The Force Awakens was an incredibly polarizing movie. The Last Jedi, even more so. Some of the most vocal complaints that came pouring out of fans in the aftermath of these two films were directed at Kylo Ren, the new generation of Star Wars villain. He was too young, too emotional, too human to make a good villain. Some people would even go as far as to say that he was just too damn pretty to make a good villain. But in an era of new stories, franchise reboots, and beloved series coming back to life, Kylo Ren is exactly the Star Wars villain we need—and deserve.
There have been many different iterations of “villain” throughout the history of Star Wars. There was Anakin/Darth Vader, who was led astray. Palpatine, an ancient trickster. The morally ambiguous bounty hunters, Jango and Boba Fett. There’s even Jabba the Hutt, who, while isn’t necessarily the most intimidating, is a rather and opportunistic pig nonetheless. Count Dooku, Supreme Leader Snoke, Darth Maul—the list goes on and on.
All of these so-called villains were antagonists at one point or another throughout the many arcs of the movies, but most of them—with a few notable exceptions—were flimsy Star Wars villains at best. Some got very little screen time; others barely got any backstory. They could (and should) have been written better, but there just wasn’t enough time available to explore the backstory of every individual standing in the way of the hero’s journey.
Kylo Ren is the only villain that has truly broken that mold. He, like many other Star Wars villains, was dropped into The Force Awakens with little to no introduction. He is a “creature in a mask,” and while it was obvious at first that he was incredibly powerful in the Force—we were left wondering who he was, and how he came to be the First Order’s darling.
It is revealed, of course, that he is Han and Leia’s son—but even then fans were left wondering: “How did he fall so far to the Dark side?” We’ve seen this before with Darth Vader, and to a lesser extent Count Dooku, we know that Force-sensitive individuals can land anywhere on the moral spectrum. However, having the son of two of the most influential Star Wars protagonists be the villain of the story raised question after question in viewers’ minds.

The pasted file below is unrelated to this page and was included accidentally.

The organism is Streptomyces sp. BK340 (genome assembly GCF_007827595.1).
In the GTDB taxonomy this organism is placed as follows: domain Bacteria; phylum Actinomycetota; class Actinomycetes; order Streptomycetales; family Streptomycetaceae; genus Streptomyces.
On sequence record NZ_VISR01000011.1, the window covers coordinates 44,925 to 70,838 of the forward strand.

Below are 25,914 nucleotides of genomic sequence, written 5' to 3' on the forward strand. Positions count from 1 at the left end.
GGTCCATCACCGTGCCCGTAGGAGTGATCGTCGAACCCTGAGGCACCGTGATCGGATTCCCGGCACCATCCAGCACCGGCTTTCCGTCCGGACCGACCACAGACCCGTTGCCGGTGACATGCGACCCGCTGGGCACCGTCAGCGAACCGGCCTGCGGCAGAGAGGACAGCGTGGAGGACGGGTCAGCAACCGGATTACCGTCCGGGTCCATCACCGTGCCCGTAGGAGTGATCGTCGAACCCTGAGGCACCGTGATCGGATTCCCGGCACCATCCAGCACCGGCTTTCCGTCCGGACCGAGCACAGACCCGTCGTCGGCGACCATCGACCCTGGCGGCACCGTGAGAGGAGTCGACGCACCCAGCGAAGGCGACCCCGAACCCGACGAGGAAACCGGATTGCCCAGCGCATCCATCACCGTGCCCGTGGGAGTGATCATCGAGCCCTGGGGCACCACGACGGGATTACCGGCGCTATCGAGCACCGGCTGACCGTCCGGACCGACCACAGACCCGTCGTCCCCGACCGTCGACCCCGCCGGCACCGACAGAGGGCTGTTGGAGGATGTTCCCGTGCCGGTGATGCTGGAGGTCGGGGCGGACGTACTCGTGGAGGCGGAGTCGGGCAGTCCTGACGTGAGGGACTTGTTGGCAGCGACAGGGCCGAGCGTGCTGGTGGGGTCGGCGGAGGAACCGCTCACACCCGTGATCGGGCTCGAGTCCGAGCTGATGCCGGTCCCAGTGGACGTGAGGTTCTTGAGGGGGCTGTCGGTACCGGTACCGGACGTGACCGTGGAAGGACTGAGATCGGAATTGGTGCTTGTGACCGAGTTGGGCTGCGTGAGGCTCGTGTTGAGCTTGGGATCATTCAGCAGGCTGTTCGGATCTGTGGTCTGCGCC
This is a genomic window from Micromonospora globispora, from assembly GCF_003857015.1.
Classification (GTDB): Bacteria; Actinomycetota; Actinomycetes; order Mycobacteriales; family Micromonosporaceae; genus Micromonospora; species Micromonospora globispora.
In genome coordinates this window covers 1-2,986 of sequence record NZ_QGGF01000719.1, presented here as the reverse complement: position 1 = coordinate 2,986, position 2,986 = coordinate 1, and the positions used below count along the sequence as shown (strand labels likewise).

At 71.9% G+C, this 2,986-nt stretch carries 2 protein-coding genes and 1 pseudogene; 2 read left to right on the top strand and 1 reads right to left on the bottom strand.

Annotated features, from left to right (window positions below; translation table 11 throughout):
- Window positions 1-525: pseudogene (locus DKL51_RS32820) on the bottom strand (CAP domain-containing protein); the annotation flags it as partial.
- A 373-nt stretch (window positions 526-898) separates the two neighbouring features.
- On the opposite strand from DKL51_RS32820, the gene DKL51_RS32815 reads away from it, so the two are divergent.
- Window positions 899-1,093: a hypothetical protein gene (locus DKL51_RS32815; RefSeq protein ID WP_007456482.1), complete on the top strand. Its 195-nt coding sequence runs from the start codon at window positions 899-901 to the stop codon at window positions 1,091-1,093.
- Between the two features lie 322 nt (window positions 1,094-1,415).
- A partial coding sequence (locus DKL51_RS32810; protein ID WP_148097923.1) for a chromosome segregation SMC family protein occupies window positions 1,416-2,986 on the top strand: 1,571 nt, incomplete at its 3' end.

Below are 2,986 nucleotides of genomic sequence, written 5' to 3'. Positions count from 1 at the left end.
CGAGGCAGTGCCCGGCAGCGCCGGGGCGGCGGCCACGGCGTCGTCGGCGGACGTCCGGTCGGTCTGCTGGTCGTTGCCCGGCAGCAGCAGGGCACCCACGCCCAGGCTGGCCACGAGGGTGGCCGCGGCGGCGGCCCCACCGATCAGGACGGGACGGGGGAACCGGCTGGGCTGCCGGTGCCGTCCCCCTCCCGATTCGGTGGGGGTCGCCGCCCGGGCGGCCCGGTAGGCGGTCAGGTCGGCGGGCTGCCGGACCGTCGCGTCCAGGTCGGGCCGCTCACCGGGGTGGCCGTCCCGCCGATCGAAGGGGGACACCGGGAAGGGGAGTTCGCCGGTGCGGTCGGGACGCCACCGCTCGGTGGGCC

The Last Jedi built on this, bit by bit, slowly revealing more of Kylo Ren’s story along the way. The most shocking thing this movie did was taking a Star Wars villain and truly humanizing him in front of the audience. We saw how Ben Solo became Kylo Ren. Then we saw how Kylo Ren could be broken down into Ben Solo once more.
When Kylo Ren finally killed Snoke, I knew that he would forever be a different breed of villain. In fact, calling him a “villain” is an oversimplification of his character because at the end of the day Ben Solo is a human like you or I.
His entire arc so far shows the duality of mankind. We have both potential for “good” and for “evil” as humans, and people rarely are completely on one side or another. Star Wars has long enforced the idea that Force users must be one of two options: they are either Jedi, or they are Sith. But the truth is, humans are simply too complex of creatures to be split so easily down the middle.
Ben Solo has done many evil things. But when you look at the big picture, so has his father. So has his mother. So has Rey, Finn, Poe, and any other number of Star Wars characters. Luke Skywalker, the series’ golden boy, even abandoned the rest of the world for his own selfish reasons—but no one would ever say that he was a Sith. So why do we villainize Kylo Ren in such a manner?
While Star Wars Episode IX is still a long way off, I would bet money that we see Ben Solo redeemed to the Light during this film. Darth Vader had a similar redemption arc, but his was cheapened by his mortal wounds. Repentance on your deathbed is easy, living with the consequences of your actions is much harder.
Ben Solo was betrayed by his family, manipulated by his mentor, and rejected by the one person he thought he had found a partner in. While this doesn’t excuse his evil actions, it does explain them—and that’s why Kylo Ren is the Star Wars villain we deserve. He is a truly human representation of the Jedi and serves to show the duality of man. When Kylo Ren is redeemed, he will have come full circle. He will have shown how easy it is to turn to succumb to hatred, how difficult it is to acknowledge the hurt you’ve caused, and how hard it is to live with the consequences of your actions. He will be the first villain to have gone through such an arc, and I have no doubt that it will play out beautifully on the silver screen.
Kylo Ren is human, and that is what makes him the most authentic Star Wars villain of all.